WIFE, HUSBAND AND FRIEND (1939), Loretta Young and Warner Baxter appeared in WIFE, DOCTOR AND NURSE (1937). However, the two films have nothing in common other than the same lead actors and similar titles.
WIFE, DOCTOR AND NURSE is a predictable but entertaining tale of a young Park Avenue miss (Young) who marries her doctor (Baxter), only to feel her marriage is threatened by the doctor's ultra-loyal nurse, improbably named "Steve" (Virginia Bruce).
There are countless scenes where the doctor answers a ringing phone only to learn he must leave his wife -- again -- in order to return to Victory Hospital. (Love the name!) The wife's a good sport about it all, even though the doctor and Steve forget all about her when work calls, until she learns Steve loves the doctor too. The doctor loves his beautiful young wife, but can't function without Steve by his side. What to do?
How the characters work it out is a bit absurd, given what's gone before. The finale reminded me of the strangely uncertain ending of TOO MANY HUSBANDS (1940).
I also had to chuckle at the idea the women could sober up the completely "smashed" doctor well enough he could perform surgery within a short period of time. Apparently they didn't worry much about malpractice suits in the '30s, at least in the movies!
The cast do what they can with the light material. Baxter was considerably older than his leading lady, but the effervescent Young makes the viewer believe that she's head over heels for the doctor. Bruce does a good job in her role as a nurse who inappropriately crosses boundaries with her employer.
It's a movie that's nothing particularly special and is occasionally annoying or improbable -- and yet, I have to say I rather enjoyed it. I like Young, in particular, and it was interesting to observe the film's takes, for good or ill, on marital and business relationships. The film is interesting both as a relic of its time -- including adjoining bedrooms for the doctor and his bride, rather than adjoining beds -- and also as an example of how the movies saw women's roles in a man's life.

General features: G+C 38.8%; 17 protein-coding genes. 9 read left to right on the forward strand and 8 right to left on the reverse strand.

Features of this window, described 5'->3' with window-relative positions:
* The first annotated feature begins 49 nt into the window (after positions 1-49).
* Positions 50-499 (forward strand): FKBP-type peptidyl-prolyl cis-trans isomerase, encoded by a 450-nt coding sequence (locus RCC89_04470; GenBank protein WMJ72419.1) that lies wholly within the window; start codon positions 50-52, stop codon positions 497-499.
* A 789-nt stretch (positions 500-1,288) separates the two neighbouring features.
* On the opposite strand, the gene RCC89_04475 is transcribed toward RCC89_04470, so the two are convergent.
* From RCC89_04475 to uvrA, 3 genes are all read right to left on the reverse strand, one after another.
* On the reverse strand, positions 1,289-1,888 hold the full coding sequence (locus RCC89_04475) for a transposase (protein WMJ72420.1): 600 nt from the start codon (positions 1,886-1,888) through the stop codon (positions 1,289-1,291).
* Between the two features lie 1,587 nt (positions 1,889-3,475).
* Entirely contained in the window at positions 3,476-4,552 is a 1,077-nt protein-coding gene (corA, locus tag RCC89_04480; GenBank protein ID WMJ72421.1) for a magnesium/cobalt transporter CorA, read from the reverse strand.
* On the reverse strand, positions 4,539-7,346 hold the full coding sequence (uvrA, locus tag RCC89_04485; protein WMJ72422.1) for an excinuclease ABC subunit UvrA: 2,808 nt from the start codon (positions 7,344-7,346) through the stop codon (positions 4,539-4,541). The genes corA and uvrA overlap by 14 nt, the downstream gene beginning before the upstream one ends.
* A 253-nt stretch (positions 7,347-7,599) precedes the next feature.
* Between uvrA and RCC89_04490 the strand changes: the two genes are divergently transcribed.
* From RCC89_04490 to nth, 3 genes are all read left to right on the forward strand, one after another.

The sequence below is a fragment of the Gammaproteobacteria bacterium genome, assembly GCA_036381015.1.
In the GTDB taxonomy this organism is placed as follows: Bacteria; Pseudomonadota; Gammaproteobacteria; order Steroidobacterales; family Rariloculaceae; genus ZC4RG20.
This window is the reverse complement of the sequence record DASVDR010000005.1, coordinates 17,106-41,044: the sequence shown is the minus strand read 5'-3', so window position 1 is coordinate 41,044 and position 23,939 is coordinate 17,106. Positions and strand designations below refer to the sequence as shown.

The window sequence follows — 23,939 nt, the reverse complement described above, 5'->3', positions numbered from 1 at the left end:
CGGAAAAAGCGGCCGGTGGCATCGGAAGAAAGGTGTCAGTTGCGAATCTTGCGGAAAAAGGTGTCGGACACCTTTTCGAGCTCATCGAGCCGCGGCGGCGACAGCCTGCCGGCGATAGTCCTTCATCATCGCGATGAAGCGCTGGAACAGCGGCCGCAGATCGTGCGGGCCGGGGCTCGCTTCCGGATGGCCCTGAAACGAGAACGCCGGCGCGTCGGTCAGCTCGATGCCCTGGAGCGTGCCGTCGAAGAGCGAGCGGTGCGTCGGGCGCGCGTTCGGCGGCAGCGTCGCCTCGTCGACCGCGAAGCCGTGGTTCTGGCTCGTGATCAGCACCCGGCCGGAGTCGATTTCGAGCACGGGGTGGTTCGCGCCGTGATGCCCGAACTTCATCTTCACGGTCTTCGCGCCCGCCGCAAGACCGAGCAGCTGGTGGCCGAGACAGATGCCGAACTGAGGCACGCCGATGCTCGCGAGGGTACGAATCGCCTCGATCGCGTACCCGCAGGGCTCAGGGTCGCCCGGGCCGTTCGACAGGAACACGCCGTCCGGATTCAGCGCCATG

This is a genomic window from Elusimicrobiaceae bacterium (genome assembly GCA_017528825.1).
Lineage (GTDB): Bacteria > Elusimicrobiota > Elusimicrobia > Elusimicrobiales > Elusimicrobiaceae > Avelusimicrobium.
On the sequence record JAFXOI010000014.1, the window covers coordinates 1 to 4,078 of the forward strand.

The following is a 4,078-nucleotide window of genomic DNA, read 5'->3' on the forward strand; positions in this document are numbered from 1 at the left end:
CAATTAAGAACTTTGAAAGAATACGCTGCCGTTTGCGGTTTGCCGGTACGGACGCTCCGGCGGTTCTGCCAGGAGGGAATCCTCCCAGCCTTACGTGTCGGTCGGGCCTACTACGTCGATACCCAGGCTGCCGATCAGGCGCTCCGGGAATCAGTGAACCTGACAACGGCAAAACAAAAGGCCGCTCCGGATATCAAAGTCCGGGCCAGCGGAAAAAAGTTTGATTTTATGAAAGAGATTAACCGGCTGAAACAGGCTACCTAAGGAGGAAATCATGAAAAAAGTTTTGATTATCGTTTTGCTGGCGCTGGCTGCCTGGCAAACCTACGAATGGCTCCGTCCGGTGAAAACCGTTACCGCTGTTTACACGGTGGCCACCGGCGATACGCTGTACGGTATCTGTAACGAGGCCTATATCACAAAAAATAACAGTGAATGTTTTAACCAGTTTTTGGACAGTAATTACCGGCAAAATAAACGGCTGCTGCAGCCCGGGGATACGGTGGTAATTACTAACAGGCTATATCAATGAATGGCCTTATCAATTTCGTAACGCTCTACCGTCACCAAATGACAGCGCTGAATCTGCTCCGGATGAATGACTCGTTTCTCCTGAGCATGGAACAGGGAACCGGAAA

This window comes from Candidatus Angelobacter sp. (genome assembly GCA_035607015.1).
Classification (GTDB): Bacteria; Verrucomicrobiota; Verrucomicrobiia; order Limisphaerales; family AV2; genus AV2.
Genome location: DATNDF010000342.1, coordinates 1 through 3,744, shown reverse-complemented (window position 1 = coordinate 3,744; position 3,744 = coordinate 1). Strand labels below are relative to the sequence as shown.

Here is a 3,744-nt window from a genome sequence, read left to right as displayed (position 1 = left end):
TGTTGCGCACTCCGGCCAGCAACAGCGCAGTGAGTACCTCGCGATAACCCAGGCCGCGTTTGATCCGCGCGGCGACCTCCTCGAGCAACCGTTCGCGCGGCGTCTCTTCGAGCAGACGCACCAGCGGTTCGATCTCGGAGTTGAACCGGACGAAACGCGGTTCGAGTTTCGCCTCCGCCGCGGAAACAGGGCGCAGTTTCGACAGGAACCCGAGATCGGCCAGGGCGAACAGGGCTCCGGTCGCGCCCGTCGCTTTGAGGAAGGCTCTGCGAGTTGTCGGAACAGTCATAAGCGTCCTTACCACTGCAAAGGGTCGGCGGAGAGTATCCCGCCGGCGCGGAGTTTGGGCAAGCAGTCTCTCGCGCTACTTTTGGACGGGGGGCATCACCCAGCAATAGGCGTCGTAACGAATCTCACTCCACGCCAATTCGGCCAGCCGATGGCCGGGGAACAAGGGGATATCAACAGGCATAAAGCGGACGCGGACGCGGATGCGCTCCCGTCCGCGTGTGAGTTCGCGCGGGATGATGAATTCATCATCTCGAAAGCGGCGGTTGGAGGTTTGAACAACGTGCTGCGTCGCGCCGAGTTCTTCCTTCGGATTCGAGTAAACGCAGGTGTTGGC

The film would make a great double bill paired with WIFE VS. SECRETARY (1936), which starred Clark Gable, Myrna Loy, and Jean Harlow -- who, like "Steve," was a valued employee with an unfeminine name, "Whitey." One could write an entire essay on the meanings behind that angle alone! WIFE VS. SECRETARY next airs on Turner Classic Movies on March 22, 2011.
The supporting cast includes Jane Darwell, Elisha Cook Jr., Sidney Blackmer, and Minna Gombell. Alert viewers will spot Lynn Bari with a couple of lines as a party guest. June Gale, who later married Oscar Levant, plays a nurse.
One of the film's strong points is the dazzling hospital set, with large, airy rooms and sleek lines, such as displayed in the lobby window's design. I watched a fairly poor copy and would really love to see this one in a beautiful print in order to better enjoy the set. (Art direction was by David S. Hall, with set decoration by Thomas Little.) The hospital in INTERNES CAN'T TAKE MONEY (1937) was also gorgeous; apparently 1937 was a good year for movie hospitals!
WIFE, DOCTOR AND NURSE was directed by Walter Lang. Kathryn Scola, who cowrote the screenplay with Lamar Trotti, wrote last weekend's movie, THE CONSTANT NYMPH (1943).
The movie was filmed in black and white by Edward Cronjager. The costumes were designed by Gwen Wakeling. The movie is 85 minutes long.
WIFE, DOCTOR AND NURSE was released by 20th Century-Fox, so it may show up in the future on Fox Movie Channel.